The Lord of the Rings: The Two Towers (2002)
The Lord of the Rings: The Fellowship of the Ring, 2001)
Sean Astin (Toy Soldiers, 1991)
Cate Blanchett (The Talented Mr. Ripley, 1999)
Jed Brophy (The Warrior's Way, 2010)
Brad Dourif (Priest, 2011)
Bruce Hopkins (The Lord of the Rings: The Return of the King, 2003)
Bernard Hill (Titanic, 1997)
Christopher Lee (The Last Unicorn (voice), 1982)
Ian McKellen (X2, 2003)
Dominic Monaghan (The Lord of the Rings: The Fellowship of the Ring, 2001)
Viggo Mortensen (Witness, 1985)
Mirando Otto (What Lies Beneath, 2000)
The Two Towers far surpasses The Fellowship of the Ring, that's not an arguable point. The challenge is much clearer than in the first film. Saruman has already demonstrated himself a traitor, now he is allied with Sauron in a battle to take over Middle Earth. These are the two towers referred to in the title, in case there was any doubt. In fact, when I was little I thought the two towers were Gondor and Rohan, all well.
So anyway, this time the stakes are higher and the adventure heightened. We've got to rescue Merry and Pippin, save King Theoden from Saruman's sorcery, and then deflect an attack from Saruman's army of Uruk-hai. We also get some sweet one-liners from Aragorn, including, "open war is upon you, whether you would risk it or not!" When I went to see this movie in the theater with my high school friends (because LOTR was what all the teen girls were about, back then) we were particularly struck by that scene when Aragorn comes back to Rohan after he fell off the cliff during the battle with the Wargs (those giant hyena-monsters the orcs were riding) and he is particularly worn out and dramatic-looking. We were imitating that tableau for quite a while after that.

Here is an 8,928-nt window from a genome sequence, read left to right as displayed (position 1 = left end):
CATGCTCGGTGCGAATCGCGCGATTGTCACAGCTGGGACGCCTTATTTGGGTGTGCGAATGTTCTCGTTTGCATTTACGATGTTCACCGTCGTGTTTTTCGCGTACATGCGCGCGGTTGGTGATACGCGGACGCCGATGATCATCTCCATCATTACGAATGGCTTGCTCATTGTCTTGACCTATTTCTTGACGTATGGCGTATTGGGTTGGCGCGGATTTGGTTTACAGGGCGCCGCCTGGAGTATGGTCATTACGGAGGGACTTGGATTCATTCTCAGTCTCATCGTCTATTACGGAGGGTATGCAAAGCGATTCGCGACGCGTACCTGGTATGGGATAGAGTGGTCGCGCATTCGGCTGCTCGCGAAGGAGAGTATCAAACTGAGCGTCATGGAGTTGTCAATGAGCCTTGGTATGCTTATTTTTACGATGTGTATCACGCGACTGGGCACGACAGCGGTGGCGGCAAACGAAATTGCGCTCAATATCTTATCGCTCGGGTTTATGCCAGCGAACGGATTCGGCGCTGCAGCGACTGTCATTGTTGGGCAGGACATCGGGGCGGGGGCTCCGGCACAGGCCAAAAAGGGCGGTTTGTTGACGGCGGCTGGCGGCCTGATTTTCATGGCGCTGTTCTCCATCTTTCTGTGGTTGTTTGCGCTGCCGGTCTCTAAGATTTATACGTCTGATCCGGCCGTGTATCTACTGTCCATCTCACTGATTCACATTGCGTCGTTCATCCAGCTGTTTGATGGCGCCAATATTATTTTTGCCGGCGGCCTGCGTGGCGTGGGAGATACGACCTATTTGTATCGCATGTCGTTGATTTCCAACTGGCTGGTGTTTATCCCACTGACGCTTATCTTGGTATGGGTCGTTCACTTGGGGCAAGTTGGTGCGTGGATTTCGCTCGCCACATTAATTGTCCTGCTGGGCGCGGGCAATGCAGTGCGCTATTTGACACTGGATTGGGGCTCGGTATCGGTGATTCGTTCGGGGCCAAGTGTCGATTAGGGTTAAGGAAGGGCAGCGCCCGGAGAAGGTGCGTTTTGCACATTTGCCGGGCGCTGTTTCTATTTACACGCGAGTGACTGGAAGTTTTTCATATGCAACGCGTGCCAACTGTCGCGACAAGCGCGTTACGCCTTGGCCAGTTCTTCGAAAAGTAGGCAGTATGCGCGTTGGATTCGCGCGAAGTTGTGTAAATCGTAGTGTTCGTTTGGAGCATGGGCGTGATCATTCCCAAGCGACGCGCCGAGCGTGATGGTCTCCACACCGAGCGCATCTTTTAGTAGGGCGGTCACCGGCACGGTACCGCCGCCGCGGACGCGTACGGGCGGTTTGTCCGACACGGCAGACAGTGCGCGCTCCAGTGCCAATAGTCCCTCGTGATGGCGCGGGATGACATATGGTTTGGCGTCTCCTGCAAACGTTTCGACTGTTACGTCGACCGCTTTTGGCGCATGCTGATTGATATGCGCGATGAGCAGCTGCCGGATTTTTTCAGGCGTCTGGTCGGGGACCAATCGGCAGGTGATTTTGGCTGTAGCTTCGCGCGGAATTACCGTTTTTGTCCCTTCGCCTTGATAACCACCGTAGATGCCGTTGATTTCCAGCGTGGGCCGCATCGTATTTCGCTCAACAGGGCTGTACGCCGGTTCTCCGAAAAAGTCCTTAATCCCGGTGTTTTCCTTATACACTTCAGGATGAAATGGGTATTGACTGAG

At this point too we began to realize that Legolas is a super-useless character. Apart from some particularly acrobatic moves (including a scene wherein he mounts a horse seemingly in defiance of all laws of physics) he participates very little in the progression of the plot and has some truly horrible lines ("A red sun rises. Blood has been shed this night"). Also, any purpose Gimli ever served apart from comic relief is totally abandoned.